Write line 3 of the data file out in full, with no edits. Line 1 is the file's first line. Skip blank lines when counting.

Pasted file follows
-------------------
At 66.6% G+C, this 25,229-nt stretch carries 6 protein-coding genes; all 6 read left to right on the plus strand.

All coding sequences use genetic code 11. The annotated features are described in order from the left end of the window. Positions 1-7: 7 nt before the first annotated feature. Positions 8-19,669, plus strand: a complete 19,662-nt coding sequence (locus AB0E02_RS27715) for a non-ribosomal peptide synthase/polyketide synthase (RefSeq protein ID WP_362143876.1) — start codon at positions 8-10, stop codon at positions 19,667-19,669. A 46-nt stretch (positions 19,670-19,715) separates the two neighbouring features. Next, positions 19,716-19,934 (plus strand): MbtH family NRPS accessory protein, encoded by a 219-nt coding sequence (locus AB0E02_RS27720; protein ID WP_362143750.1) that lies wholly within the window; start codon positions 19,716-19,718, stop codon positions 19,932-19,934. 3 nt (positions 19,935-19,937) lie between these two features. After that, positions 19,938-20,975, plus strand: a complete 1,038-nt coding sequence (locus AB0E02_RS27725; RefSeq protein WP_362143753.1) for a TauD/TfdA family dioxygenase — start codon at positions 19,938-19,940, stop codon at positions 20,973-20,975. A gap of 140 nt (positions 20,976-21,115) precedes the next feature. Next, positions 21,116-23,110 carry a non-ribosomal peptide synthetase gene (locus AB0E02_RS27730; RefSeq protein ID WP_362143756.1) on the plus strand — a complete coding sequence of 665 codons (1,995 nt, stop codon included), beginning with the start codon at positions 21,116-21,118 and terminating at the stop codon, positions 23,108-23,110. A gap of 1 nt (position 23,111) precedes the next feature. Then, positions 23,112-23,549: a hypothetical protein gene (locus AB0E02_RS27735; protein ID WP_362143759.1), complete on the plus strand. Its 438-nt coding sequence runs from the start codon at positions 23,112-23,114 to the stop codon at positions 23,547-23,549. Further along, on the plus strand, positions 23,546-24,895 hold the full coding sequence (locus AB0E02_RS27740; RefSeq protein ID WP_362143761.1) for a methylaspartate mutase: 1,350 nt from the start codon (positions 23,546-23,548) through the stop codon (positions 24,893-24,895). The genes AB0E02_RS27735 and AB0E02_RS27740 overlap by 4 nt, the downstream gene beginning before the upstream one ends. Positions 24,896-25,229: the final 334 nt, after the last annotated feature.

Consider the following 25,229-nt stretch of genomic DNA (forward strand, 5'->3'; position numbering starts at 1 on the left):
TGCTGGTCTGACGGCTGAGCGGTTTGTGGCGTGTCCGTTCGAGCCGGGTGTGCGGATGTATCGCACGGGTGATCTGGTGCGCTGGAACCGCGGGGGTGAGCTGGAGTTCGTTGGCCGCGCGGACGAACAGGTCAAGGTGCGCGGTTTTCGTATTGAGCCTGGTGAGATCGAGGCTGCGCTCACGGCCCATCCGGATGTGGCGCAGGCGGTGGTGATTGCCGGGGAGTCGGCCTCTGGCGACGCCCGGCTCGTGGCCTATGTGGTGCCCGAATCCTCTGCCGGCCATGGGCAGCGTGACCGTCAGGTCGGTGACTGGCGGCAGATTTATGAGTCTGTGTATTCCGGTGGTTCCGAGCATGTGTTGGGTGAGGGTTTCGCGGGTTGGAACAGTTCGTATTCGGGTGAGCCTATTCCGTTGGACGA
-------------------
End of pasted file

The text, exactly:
Consider the following 25,229-nt stretch of genomic DNA (forward strand, 5'->3'; position numbering starts at 1 on the left):